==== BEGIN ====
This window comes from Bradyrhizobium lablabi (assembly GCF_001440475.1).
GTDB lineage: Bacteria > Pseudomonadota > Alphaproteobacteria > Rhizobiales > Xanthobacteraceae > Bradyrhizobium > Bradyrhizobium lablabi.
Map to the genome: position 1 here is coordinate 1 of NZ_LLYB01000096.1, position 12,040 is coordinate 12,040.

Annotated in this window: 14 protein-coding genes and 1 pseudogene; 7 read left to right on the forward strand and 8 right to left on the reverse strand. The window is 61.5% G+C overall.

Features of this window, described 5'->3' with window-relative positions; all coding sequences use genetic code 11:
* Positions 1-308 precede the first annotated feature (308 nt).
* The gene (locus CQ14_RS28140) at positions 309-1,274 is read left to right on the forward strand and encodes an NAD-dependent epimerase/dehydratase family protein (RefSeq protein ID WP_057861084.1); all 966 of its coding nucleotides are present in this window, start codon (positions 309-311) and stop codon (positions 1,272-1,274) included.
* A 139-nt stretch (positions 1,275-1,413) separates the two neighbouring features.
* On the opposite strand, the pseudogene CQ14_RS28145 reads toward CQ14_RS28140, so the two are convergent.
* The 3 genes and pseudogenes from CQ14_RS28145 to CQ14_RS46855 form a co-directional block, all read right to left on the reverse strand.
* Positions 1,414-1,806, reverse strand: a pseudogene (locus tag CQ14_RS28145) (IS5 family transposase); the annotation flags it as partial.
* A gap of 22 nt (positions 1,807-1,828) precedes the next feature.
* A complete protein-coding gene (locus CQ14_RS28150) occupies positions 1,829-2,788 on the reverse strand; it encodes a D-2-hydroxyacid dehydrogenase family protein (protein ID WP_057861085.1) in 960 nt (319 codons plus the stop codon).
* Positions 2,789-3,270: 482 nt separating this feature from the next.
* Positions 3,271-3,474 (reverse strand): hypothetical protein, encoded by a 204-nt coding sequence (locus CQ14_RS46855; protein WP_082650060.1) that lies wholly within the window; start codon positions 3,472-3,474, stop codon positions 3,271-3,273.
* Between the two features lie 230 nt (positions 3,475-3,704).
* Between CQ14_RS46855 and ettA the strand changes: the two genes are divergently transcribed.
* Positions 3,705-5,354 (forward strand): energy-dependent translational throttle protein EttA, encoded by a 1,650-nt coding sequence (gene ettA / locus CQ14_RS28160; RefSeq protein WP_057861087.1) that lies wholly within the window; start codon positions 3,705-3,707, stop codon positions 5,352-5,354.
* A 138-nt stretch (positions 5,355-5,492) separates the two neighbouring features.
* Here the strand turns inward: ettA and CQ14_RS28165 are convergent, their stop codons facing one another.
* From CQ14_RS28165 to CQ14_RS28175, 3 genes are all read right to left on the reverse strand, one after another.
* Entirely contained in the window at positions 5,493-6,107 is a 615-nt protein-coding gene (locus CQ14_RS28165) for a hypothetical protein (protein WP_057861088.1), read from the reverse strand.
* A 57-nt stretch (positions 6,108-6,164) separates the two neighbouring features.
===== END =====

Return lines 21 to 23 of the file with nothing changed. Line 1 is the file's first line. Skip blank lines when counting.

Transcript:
* From CQ14_RS28165 to CQ14_RS28175, 3 genes are all read right to left on the reverse strand, one after another.
* Entirely contained in the window at positions 5,493-6,107 is a 615-nt protein-coding gene (locus CQ14_RS28165) for a hypothetical protein (protein WP_057861088.1), read from the reverse strand.
* A 57-nt stretch (positions 6,108-6,164) separates the two neighbouring features.